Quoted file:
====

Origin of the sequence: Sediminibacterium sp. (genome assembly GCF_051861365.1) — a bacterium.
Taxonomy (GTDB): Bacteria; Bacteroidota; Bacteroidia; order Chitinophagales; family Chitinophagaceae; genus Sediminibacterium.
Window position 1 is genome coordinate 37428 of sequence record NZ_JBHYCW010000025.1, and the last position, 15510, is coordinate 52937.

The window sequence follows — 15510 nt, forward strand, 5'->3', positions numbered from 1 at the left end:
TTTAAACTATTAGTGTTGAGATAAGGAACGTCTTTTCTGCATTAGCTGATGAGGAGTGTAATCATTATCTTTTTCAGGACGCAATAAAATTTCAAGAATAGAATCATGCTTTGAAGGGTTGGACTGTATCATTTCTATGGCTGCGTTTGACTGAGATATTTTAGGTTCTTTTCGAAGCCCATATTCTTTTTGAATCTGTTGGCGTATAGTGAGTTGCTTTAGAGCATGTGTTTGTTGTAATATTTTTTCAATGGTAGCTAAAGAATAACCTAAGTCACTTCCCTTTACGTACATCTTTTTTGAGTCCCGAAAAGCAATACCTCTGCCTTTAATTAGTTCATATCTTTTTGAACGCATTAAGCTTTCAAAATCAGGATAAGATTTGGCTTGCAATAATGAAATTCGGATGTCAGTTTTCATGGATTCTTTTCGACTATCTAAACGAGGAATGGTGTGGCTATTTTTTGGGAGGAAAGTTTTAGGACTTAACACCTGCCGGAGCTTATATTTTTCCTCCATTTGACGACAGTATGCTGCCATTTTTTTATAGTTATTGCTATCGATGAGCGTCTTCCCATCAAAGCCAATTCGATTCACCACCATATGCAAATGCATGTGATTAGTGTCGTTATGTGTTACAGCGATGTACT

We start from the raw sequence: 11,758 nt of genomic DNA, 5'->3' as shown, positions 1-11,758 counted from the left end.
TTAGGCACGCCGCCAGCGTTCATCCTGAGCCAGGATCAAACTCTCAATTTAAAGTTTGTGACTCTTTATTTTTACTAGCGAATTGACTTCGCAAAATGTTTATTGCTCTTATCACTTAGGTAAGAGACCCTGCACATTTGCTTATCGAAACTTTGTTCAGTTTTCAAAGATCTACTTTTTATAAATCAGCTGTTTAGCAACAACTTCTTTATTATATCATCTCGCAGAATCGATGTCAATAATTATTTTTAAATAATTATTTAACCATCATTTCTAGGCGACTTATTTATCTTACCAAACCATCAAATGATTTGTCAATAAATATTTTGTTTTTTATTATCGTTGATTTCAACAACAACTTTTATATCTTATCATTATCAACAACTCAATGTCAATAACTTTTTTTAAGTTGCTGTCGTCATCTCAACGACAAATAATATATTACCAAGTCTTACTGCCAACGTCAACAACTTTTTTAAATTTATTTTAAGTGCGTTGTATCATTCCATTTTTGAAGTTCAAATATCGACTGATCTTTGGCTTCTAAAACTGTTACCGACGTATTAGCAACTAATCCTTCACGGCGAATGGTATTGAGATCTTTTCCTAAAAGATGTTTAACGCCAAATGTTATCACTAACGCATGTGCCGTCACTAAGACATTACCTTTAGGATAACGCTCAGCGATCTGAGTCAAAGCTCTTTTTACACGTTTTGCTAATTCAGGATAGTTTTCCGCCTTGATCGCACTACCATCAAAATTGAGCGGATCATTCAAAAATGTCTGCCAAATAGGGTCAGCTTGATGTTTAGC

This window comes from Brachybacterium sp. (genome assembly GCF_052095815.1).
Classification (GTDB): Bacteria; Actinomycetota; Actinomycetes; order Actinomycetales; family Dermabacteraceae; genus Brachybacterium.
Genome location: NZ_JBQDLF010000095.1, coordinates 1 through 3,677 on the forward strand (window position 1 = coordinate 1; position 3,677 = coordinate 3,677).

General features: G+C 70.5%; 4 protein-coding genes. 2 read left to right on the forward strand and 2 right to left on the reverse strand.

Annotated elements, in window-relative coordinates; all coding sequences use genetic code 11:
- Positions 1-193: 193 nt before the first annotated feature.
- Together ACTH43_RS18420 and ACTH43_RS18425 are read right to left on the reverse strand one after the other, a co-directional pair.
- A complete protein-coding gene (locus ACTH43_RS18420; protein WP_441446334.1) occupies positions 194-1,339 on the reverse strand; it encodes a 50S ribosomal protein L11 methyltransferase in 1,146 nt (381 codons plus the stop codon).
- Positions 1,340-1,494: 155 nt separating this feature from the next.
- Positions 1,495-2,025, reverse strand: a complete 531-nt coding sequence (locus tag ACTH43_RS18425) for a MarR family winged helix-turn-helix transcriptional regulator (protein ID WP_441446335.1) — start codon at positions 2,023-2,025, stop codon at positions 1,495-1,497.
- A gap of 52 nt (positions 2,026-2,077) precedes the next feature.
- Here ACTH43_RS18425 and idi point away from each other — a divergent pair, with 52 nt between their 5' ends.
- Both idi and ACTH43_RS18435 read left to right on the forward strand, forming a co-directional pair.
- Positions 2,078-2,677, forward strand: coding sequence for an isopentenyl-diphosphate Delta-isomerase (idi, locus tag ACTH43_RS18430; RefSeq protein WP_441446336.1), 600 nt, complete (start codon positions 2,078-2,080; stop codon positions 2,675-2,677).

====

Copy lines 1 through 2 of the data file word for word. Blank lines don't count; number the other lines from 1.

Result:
Origin of the sequence: Sediminibacterium sp. (genome assembly GCF_051861365.1) — a bacterium.
Taxonomy (GTDB): Bacteria; Bacteroidota; Bacteroidia; order Chitinophagales; family Chitinophagaceae; genus Sediminibacterium.